After four years and hundreds of complaints about price-gouging, overbilling and just plain incompetence, the US Army has canceled the exclusive Iraq rebuilding contract under the Logistics Civil Augmentation Program, or LOGCAP - held by Halliburton, of which Vice President Cheney is the former CEO.
Army to End Expansive, Exclusive Halliburton DealHere's where it gets funny:
Logistics Contract to Be Open for Bidding
By Griff Witte
Washington Post Staff Writer
Wednesday, July 12, 2006; A01
The Army is discontinuing a controversial multibillion-dollar deal with oil services giant Halliburton Co. to provide logistical support to U.S. troops worldwide, a decision that could cut deeply into the firm's dominance of government contracting in Iraq.
The choice comes after several years of attacks from critics who saw the contract as a symbol of politically connected corporations profiteering on the war.
Under the deal, Halliburton had exclusive rights to provide the military with a wide range of work that included keeping soldiers around the world fed, sheltered and in communication with friends and family back home. Government audits turned up more than $1 billion in questionable costs. Whistle-blowers told how the company charged $45 per case of soda, double-billed on meals and allowed troops to bathe in contaminated water.
Of the more than $18 billion Congress allocated for reconstruction in late 2003, more than two-thirds has been spent and more than 90 percent has been contractually obligated, according to the inspector general's office overseeing reconstruction work. The rest of the money, which is collectively known as the Iraq Relief and Reconstruction Fund, needs to be obligated by the end of September.But with that $18 billion, they still haven't come close to doing the job they were contracted for, and claimed that they would be able to accomplish:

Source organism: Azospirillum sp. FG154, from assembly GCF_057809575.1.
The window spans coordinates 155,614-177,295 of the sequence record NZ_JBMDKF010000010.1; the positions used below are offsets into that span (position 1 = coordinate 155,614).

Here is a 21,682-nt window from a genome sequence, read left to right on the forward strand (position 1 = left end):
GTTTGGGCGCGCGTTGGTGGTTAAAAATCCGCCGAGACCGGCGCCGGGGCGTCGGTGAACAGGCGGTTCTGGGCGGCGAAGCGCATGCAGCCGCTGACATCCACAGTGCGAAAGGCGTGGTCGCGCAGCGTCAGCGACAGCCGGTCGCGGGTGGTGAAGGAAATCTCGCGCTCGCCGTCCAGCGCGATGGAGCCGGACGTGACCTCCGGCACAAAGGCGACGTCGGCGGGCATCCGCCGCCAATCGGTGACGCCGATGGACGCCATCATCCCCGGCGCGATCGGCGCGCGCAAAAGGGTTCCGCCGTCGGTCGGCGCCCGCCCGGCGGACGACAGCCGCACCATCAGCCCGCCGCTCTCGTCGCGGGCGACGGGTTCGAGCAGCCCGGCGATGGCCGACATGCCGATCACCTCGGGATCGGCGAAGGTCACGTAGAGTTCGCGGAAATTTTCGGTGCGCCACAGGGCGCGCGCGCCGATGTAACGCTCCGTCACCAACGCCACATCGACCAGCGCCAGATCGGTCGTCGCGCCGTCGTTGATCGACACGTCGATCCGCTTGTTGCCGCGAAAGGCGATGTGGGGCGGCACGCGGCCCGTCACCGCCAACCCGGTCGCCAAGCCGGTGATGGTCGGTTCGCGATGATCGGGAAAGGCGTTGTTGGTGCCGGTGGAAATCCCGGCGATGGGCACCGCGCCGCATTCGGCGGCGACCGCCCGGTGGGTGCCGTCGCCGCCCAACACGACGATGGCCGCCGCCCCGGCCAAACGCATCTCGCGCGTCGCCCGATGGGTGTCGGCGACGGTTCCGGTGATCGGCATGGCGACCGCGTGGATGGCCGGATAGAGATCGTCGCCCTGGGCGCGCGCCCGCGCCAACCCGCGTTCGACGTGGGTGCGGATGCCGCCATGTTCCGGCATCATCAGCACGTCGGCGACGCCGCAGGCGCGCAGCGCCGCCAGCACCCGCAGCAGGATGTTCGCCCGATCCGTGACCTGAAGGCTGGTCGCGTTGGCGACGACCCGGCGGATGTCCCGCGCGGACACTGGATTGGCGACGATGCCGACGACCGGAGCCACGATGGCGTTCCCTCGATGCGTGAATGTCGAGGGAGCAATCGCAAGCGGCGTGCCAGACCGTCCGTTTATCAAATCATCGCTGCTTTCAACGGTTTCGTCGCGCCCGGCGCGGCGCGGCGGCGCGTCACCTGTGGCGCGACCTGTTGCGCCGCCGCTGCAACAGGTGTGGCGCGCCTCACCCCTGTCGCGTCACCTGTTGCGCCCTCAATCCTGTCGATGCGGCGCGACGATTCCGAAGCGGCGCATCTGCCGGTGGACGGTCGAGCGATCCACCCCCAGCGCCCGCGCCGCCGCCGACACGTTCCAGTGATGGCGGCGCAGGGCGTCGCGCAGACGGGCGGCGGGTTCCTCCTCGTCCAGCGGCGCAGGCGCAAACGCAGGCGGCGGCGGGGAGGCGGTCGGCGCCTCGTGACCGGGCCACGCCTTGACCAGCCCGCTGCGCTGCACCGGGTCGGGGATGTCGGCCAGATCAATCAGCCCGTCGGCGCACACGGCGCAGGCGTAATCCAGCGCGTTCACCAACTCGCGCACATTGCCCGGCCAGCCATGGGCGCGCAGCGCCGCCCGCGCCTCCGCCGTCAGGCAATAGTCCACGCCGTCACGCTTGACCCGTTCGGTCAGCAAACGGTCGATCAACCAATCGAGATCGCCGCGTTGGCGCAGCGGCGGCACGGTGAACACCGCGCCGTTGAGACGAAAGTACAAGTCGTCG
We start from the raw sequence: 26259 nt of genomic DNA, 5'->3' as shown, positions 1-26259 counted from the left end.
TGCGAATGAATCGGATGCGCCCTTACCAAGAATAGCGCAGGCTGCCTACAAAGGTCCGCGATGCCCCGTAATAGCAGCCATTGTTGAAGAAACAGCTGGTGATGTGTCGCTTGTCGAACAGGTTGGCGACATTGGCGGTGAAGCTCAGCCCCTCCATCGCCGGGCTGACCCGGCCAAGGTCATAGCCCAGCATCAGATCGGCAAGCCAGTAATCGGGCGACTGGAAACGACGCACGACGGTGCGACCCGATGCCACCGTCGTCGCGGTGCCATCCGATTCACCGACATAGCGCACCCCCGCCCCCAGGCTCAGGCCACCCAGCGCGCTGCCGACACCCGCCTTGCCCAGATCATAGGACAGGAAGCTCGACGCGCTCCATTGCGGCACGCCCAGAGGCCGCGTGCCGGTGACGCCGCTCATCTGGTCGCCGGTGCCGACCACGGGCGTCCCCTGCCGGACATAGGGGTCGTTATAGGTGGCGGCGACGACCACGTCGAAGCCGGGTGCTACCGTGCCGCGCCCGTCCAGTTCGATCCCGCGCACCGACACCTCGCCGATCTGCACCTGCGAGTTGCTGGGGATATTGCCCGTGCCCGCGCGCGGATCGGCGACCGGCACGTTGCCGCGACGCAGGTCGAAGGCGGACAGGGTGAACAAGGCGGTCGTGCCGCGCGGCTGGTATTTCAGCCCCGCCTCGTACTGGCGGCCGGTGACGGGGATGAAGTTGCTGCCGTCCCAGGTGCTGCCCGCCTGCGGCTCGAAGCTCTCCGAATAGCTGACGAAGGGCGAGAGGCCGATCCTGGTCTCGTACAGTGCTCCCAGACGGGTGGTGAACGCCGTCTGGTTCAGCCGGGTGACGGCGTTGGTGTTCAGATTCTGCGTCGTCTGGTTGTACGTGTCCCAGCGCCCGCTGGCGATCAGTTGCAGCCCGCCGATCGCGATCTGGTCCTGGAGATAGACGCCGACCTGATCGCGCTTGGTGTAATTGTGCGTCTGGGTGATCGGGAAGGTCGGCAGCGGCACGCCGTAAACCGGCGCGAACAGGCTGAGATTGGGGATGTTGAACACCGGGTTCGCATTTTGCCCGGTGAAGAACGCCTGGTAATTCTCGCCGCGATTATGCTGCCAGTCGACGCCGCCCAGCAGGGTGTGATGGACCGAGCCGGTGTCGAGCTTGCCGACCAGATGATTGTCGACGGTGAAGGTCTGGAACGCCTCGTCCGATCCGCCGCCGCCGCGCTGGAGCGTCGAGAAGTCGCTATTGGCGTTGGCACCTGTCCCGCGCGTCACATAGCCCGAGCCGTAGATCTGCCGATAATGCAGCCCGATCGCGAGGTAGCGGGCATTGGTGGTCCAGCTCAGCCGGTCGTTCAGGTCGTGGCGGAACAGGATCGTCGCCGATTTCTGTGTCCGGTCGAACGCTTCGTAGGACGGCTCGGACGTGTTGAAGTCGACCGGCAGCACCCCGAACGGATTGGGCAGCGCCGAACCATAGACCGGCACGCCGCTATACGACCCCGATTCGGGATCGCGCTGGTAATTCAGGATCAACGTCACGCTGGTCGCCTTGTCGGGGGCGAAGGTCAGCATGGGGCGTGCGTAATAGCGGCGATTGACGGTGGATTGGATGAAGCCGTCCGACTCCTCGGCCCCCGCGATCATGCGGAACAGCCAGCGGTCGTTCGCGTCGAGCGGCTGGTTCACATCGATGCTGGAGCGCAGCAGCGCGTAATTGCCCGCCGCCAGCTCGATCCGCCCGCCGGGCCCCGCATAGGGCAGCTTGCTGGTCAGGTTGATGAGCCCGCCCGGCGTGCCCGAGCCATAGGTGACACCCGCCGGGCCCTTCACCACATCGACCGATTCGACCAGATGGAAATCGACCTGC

[The US inspector general's office] has repeatedly warned of a "reconstruction gap" between what the United States promised in rebuilding the country after the spring 2003 invasion and what it has delivered. For instance, a contract aimed at building 142 new health centers across Iraq instead produced 20 before the program ran out of money.Apparently, a fullfillment ratio of 142:20 is considered pretty good by both the Army and Halliburton's beancounters:
"By all accounts, KBR's logistical achievements in support of the troops in Iraq, Kuwait and Afghanistan have been nothing short of amazing," said company spokeswoman Melissa Norcross in a statement.The WashPo has the rest of the story.
King, the Army official, agreed yesterday. "Halliburton has done an outstanding job, under the circumstances," he said.
And of course, the White House is going to ask Congress to authorize another $110 billion for the Neverending Wor on Tarruour.